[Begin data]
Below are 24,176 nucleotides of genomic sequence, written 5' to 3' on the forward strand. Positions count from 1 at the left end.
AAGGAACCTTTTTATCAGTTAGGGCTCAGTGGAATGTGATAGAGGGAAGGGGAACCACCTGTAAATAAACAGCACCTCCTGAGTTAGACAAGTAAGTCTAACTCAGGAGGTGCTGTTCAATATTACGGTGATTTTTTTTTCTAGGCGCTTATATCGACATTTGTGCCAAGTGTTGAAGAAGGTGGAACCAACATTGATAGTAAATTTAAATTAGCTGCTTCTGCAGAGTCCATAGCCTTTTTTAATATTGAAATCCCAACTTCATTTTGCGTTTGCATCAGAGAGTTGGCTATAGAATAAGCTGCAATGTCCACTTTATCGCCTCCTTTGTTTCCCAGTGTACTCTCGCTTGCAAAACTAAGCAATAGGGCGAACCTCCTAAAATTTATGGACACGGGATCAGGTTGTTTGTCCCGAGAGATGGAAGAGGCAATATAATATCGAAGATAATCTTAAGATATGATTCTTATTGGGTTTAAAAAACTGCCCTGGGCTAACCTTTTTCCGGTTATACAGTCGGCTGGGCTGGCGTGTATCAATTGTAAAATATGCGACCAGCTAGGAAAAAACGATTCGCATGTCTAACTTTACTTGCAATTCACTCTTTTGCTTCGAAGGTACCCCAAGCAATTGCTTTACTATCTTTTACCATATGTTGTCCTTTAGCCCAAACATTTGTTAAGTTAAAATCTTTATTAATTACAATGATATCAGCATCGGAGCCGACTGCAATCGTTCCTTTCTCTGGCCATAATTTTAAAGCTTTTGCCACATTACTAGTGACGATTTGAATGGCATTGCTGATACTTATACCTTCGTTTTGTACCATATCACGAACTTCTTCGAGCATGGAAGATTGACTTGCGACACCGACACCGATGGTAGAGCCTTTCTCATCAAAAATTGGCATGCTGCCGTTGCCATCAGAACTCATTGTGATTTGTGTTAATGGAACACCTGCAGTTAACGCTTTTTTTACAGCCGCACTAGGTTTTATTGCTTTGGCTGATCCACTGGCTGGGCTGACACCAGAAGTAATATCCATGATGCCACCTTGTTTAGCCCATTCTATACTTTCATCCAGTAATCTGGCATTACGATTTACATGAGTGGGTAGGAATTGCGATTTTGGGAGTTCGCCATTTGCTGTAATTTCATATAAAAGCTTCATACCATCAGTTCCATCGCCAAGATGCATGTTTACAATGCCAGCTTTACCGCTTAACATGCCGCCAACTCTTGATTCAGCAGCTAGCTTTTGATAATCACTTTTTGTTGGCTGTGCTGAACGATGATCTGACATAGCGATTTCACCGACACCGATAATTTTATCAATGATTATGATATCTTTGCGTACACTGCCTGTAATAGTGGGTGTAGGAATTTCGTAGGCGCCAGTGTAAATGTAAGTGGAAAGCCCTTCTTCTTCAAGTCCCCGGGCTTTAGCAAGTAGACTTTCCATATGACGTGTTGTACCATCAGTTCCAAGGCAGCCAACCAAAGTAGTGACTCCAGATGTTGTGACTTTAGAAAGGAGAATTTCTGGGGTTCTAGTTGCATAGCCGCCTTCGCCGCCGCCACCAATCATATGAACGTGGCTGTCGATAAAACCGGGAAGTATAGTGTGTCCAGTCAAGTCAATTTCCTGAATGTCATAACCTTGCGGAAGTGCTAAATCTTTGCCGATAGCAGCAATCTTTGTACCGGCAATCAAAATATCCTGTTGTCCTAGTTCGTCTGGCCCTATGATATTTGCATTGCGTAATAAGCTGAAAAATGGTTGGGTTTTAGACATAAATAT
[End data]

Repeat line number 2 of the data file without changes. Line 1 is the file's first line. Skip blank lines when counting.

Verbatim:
AAGGAACCTTTTTATCAGTTAGGGCTCAGTGGAATGTGATAGAGGGAAGGGGAACCACCTGTAAATAAACAGCACCTCCTGAGTTAGACAAGTAAGTCTAACTCAGGAGGTGCTGTTCAATATTACGGTGATTTTTTTTTCTAGGCGCTTATATCGACATTTGTGCCAAGTGTTGAAGAAGGTGGAACCAACATTGATAGTAAATTTAAATTAGCTGCTTCTGCAGAGTCCATAGCCTTTTTTAATATTGAAATCCCAACTTCATTTTGCGTTTGCATCAGAGAGTTGGCTATAGAATAAGCTGCAATGTCCACTTTATCGCCTCCTTTGTTTCCCAGTGTACTCTCGCTTGCAAAACTAAGCAATAGGGCGAACCTCCTAAAATTTATGGACACGGGATCAGGTTGTTTGTCCCGAGAGATGGAAGAGGCAATATAATATCGAAGATAATCTTAAGATATGATTCTTATTGGGTTTAAAAAACTGCCCTGGGCTAACCTTTTTCCGGTTATACAGTCGGCTGGGCTGGCGTGTATCAATTGTAAAATATGCGACCAGCTAGGAAAAAACGATTCGCATGTCTAACTTTACTTGCAATTCACTCTTTTGCTTCGAAGGTACCCCAAGCAATTGCTTTACTATCTTTTACCATATGTTGTCCTTTAGCCCAAACATTTGTTAAGTTAAAATCTTTATTAATTACAATGATATCAGCATCGGAGCCGACTGCAATCGTTCCTTTCTCTGGCCATAATTTTAAAGCTTTTGCCACATTACTAGTGACGATTTGAATGGCATTGCTGATACTTATACCTTCGTTTTGTACCATATCACGAACTTCTTCGAGCATGGAAGATTGACTTGCGACACCGACACCGATGGTAGAGCCTTTCTCATCAAAAATTGGCATGCTGCCGTTGCCATCAGAACTCATTGTGATTTGTGTTAATGGAACACCTGCAGTTAACGCTTTTTTTACAGCCGCACTAGGTTTTATTGCTTTGGCTGATCCACTGGCTGGGCTGACACCAGAAGTAATATCCATGATGCCACCTTGTTTAGCCCATTCTATACTTTCATCCAGTAATCTGGCATTACGATTTACATGAGTGGGTAGGAATTGCGATTTTGGGAGTTCGCCATTTGCTGTAATTTCATATAAAAGCTTCATACCATCAGTTCCATCGCCAAGATGCATGTTTACAATGCCAGCTTTACCGCTTAACATGCCGCCAACTCTTGATTCAGCAGCTAGCTTTTGATAATCACTTTTTGTTGGCTGTGCTGAACGATGATCTGACATAGCGATTTCACCGACACCGATAATTTTATCAATGATTATGATATCTTTGCGTACACTGCCTGTAATAGTGGGTGTAGGAATTTCGTAGGCGCCAGTGTAAATGTAAGTGGAAAGCCCTTCTTCTTCAAGTCCCCGGGCTTTAGCAAGTAGACTTTCCATATGACGTGTTGTACCATCAGTTCCAAGGCAGCCAACCAAAGTAGTGACTCCAGATGTTGTGACTTTAGAAAGGAGAATTTCTGGGGTTCTAGTTGCATAGCCGCCTTCGCCGCCGCCACCAATCATATGAACGTGGCTGTCGATAAAACCGGGAAGTATAGTGTGTCCAGTCAAGTCAATTTCCTGAATGTCATAACCTTGCGGAAGTGCTAAATCTTTGCCGATAGCAGCAATCTTTGTACCGGCAATCAAAATATCCTGTTGTCCTAGTTCGTCTGGCCCTATGATATTTGCATTGCGTAATAAGCTGAAAAATGGTTGGGTTTTAGACATAAATAT